Then Sir Michael Scholar, chair of the UK Statistics Authority, makes an important point:
Honest political debate? Maybe the UKSA can help. Maybe if they or the Office for National Statistics said that the biometrics technology being considered is not reliable enough, then the Home Office would stop wasting our money? No good. The UKSA can only comment on official statistics. And the statistics adduced from the UK Passport Service biometrics enrolment trial aren't official.
One of the reasons I took this job is that having good statistics is like having clean water and clean air. It’s the fundamental material that we depend on for an honest political debate.
This attempt to help the Home Office to make evidence-based policy and to face up to their mistake – choosing to rely on flaky biometrics – clearly goes back years. Lots of effort. No results. The fundamental material that we depend on for an honest political debate still eludes us.
And then Andrew Watson succeeds through a freedom of information request in getting the National Policing Improvement Agency's own internal report on mobile fingerprinting equipment published.
The report is full of statistics, it's marked "Restricted-Commercial", it's got Northrop Grumman's logo on it and it's been prepared for the Police Information Technology Organisation (the old name for the National Policing improvement Agency). Official, or what?
By this stage, Sir Michael Scholar has been replaced by Andrew Dilnot as chair of the UKSA. Can Mr Dilnot comment on the reliability of mass consumer biometrics? No. The statistics still aren't official enough:
UK Border Force staff are laid off in the expectation that they can be replaced by biometric technology, then the queues at the airport get too long because the technology doesn't work and the staff have to be re-hired, but still Whitehall remains incapable of justifying its investment of public money in biometric technology which is too unreliable to do the jobs demanded of it. Incapable and unwilling.
From: xxxxxxxxxx On Behalf Of authority enquiries
Sent: 01 August 2012 23:19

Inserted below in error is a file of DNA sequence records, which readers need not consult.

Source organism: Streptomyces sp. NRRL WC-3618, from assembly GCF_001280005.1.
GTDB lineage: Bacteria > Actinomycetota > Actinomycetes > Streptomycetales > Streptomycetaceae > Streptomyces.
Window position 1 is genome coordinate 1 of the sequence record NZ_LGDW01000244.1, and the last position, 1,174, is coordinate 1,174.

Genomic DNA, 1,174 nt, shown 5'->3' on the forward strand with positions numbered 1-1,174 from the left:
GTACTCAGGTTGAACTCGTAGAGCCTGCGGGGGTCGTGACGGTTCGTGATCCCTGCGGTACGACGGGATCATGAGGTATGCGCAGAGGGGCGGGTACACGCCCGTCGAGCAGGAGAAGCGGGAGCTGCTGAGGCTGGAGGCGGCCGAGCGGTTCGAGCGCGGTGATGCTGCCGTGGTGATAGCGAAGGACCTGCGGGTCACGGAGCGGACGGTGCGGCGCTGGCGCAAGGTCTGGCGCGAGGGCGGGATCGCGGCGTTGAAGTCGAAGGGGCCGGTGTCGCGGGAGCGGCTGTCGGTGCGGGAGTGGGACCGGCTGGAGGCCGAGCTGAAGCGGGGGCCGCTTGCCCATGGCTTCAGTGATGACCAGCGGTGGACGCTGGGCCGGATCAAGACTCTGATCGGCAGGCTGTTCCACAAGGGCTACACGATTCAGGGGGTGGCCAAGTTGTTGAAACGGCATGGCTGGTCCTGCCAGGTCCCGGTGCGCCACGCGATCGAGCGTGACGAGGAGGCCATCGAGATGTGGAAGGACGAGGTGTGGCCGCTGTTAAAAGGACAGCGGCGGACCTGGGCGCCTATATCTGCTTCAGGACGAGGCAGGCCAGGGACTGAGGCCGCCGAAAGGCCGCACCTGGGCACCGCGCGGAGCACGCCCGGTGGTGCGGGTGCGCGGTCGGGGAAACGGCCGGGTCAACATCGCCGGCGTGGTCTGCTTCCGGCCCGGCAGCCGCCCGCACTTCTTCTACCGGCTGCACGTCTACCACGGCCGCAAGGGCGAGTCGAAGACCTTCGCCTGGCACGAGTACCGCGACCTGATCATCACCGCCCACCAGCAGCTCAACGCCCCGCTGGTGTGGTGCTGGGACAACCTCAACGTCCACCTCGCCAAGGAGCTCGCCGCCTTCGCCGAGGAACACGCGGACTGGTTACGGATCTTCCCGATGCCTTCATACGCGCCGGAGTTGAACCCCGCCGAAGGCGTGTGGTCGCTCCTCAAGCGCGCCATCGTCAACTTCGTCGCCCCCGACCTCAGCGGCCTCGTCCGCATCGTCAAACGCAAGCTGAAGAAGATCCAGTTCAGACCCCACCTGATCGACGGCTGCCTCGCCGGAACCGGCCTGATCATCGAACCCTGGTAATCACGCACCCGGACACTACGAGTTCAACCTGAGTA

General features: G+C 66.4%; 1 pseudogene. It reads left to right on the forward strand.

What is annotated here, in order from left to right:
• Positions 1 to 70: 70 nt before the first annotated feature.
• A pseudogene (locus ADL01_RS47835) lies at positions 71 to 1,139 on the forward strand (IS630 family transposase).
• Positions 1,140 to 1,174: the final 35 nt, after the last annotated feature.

To: 'David Moss'
Subject: Re: Misleading use by the Home Office and others of statistics associated with biometrics
Dear Mr Moss
Thank you for your email to Andrew Dilnot regarding biometric information. I am replying on Andrew's behalf. We have considered this matter in discussion with David Blunt, the Head of Profession for Statistics at the Home Office. We share Mr Blunt's view that the studies to which you refer are not official statistics, and we understand from the Home Office that there are no current plans for official statistics in this area to be produced. As you will be aware from our earlier replies, the Authority's statutory remit covers official statistics as set out in the Statistics and Registration Service Act 2007. Our view therefore is that this remains a matter about which we would continue to encourage you to maintain a dialogue with relevant Home Office officials directly. We understand that you attended a meeting with Home Office officials in spring 2010 and, following further correspondence, you received a reply from the National Policing Improvement Agency in June 2010 regarding the specifics of the issues that concerned you.
I am sorry that we are unable to assist you further at the present time.
Private Secretary to Andrew Dilnot, Chair of the UK Statistics Authority
Whitehall officials are impervious to all requests to explain their mistaken choices. And yet they are happy to tell us that we need midata to correct our errors.